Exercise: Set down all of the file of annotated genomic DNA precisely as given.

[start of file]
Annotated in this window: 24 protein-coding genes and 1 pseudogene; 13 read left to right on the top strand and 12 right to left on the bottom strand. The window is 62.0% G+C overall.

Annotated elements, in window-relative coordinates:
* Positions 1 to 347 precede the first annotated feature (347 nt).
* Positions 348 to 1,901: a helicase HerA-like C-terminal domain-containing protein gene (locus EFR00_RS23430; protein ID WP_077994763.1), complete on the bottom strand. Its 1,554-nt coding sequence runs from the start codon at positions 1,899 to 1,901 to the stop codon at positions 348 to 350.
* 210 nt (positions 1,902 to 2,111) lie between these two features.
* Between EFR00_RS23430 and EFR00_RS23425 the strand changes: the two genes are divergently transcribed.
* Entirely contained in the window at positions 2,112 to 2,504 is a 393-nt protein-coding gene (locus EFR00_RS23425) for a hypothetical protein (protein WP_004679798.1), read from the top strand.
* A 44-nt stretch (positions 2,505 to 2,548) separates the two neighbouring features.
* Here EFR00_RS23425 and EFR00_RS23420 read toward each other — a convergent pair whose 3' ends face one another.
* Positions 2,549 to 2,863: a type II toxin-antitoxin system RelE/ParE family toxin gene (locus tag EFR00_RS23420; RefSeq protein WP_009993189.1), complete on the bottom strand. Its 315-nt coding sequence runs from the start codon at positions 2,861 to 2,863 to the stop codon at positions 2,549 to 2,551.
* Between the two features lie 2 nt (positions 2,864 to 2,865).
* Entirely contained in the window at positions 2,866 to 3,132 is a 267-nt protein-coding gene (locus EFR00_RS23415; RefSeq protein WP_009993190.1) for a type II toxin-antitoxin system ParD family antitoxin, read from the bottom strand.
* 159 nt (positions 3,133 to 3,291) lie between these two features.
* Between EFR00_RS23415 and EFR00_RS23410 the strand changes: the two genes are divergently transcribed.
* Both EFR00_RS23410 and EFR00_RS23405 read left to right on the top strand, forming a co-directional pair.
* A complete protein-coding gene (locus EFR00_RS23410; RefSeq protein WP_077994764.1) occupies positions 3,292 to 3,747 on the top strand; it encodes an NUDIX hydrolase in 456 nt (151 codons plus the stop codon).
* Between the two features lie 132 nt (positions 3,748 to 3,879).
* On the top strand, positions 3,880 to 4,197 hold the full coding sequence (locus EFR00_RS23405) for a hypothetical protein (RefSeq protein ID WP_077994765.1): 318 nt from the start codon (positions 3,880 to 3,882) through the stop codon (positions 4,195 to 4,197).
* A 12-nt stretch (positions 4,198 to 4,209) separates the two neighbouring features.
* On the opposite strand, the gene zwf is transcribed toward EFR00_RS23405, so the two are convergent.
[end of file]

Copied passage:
Annotated in this window: 24 protein-coding genes and 1 pseudogene; 13 read left to right on the top strand and 12 right to left on the bottom strand. The window is 62.0% G+C overall.

Annotated elements, in window-relative coordinates:
* Positions 1 to 347 precede the first annotated feature (347 nt).
* Positions 348 to 1,901: a helicase HerA-like C-terminal domain-containing protein gene (locus EFR00_RS23430; protein ID WP_077994763.1), complete on the bottom strand. Its 1,554-nt coding sequence runs from the start codon at positions 1,899 to 1,901 to the stop codon at positions 348 to 350.
* 210 nt (positions 1,902 to 2,111) lie between these two features.
* Between EFR00_RS23430 and EFR00_RS23425 the strand changes: the two genes are divergently transcribed.
* Entirely contained in the window at positions 2,112 to 2,504 is a 393-nt protein-coding gene (locus EFR00_RS23425) for a hypothetical protein (protein WP_004679798.1), read from the top strand.
* A 44-nt stretch (positions 2,505 to 2,548) separates the two neighbouring features.
* Here EFR00_RS23425 and EFR00_RS23420 read toward each other — a convergent pair whose 3' ends face one another.
* Positions 2,549 to 2,863: a type II toxin-antitoxin system RelE/ParE family toxin gene (locus tag EFR00_RS23420; RefSeq protein WP_009993189.1), complete on the bottom strand. Its 315-nt coding sequence runs from the start codon at positions 2,861 to 2,863 to the stop codon at positions 2,549 to 2,551.
* Between the two features lie 2 nt (positions 2,864 to 2,865).
* Entirely contained in the window at positions 2,866 to 3,132 is a 267-nt protein-coding gene (locus EFR00_RS23415; RefSeq protein WP_009993190.1) for a type II toxin-antitoxin system ParD family antitoxin, read from the bottom strand.
* 159 nt (positions 3,133 to 3,291) lie between these two features.
* Between EFR00_RS23415 and EFR00_RS23410 the strand changes: the two genes are divergently transcribed.
* Both EFR00_RS23410 and EFR00_RS23405 read left to right on the top strand, forming a co-directional pair.
* A complete protein-coding gene (locus EFR00_RS23410; RefSeq protein WP_077994764.1) occupies positions 3,292 to 3,747 on the top strand; it encodes an NUDIX hydrolase in 456 nt (151 codons plus the stop codon).
* Between the two features lie 132 nt (positions 3,748 to 3,879).
* On the top strand, positions 3,880 to 4,197 hold the full coding sequence (locus EFR00_RS23405) for a hypothetical protein (RefSeq protein ID WP_077994765.1): 318 nt from the start codon (positions 3,880 to 3,882) through the stop codon (positions 4,195 to 4,197).
* A 12-nt stretch (positions 4,198 to 4,209) separates the two neighbouring features.
* On the opposite strand, the gene zwf is transcribed toward EFR00_RS23405, so the two are convergent.